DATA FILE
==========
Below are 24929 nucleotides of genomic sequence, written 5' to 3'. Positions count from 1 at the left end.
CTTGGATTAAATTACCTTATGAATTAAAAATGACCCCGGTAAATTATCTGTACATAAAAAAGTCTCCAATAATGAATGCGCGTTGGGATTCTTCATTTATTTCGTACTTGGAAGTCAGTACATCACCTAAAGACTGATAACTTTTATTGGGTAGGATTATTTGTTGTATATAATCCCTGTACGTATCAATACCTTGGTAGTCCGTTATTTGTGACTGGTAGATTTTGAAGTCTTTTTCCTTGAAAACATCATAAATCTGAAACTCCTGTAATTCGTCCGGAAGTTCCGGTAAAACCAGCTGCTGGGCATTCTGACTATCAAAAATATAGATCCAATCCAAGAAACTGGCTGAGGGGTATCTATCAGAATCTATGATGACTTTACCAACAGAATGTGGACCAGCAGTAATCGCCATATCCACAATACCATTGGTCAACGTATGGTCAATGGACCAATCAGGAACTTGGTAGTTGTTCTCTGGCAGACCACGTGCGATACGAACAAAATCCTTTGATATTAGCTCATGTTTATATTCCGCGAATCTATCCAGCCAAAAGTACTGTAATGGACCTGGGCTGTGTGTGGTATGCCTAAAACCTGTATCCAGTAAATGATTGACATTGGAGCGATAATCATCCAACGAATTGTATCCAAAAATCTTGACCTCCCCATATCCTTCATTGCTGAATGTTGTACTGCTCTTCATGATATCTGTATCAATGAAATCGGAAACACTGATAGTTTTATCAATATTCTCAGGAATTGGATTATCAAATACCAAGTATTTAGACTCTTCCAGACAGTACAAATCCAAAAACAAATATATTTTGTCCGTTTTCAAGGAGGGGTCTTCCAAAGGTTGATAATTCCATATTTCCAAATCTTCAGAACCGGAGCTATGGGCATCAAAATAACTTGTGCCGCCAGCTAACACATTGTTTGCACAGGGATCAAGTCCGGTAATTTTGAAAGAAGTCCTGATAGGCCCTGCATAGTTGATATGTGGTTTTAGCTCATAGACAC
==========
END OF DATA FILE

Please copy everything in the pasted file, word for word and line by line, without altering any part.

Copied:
Below are 24929 nucleotides of genomic sequence, written 5' to 3'. Positions count from 1 at the left end.
CTTGGATTAAATTACCTTATGAATTAAAAATGACCCCGGTAAATTATCTGTACATAAAAAAGTCTCCAATAATGAATGCGCGTTGGGATTCTTCATTTATTTCGTACTTGGAAGTCAGTACATCACCTAAAGACTGATAACTTTTATTGGGTAGGATTATTTGTTGTATATAATCCCTGTACGTATCAATACCTTGGTAGTCCGTTATTTGTGACTGGTAGATTTTGAAGTCTTTTTCCTTGAAAACATCATAAATCTGAAACTCCTGTAATTCGTCCGGAAGTTCCGGTAAAACCAGCTGCTGGGCATTCTGACTATCAAAAATATAGATCCAATCCAAGAAACTGGCTGAGGGGTATCTATCAGAATCTATGATGACTTTACCAACAGAATGTGGACCAGCAGTAATCGCCATATCCACAATACCATTGGTCAACGTATGGTCAATGGACCAATCAGGAACTTGGTAGTTGTTCTCTGGCAGACCACGTGCGATACGAACAAAATCCTTTGATATTAGCTCATGTTTATATTCCGCGAATCTATCCAGCCAAAAGTACTGTAATGGACCTGGGCTGTGTGTGGTATGCCTAAAACCTGTATCCAGTAAATGATTGACATTGGAGCGATAATCATCCAACGAATTGTATCCAAAAATCTTGACCTCCCCATATCCTTCATTGCTGAATGTTGTACTGCTCTTCATGATATCTGTATCAATGAAATCGGAAACACTGATAGTTTTATCAATATTCTCAGGAATTGGATTATCAAATACCAAGTATTTAGACTCTTCCAGACAGTACAAATCCAAAAACAAATATATTTTGTCCGTTTTCAAGGAGGGGTCTTCCAAAGGTTGATAATTCCATATTTCCAAATCTTCAGAACCGGAGCTATGGGCATCAAAATAACTTGTGCCGCCAGCTAACACATTGTTTGCACAGGGATCAAGTCCGGTAATTTTGAAAGAAGTCCTGATAGGCCCTGCATAGTTGATATGTGGTTTTAGCTCATAGACAC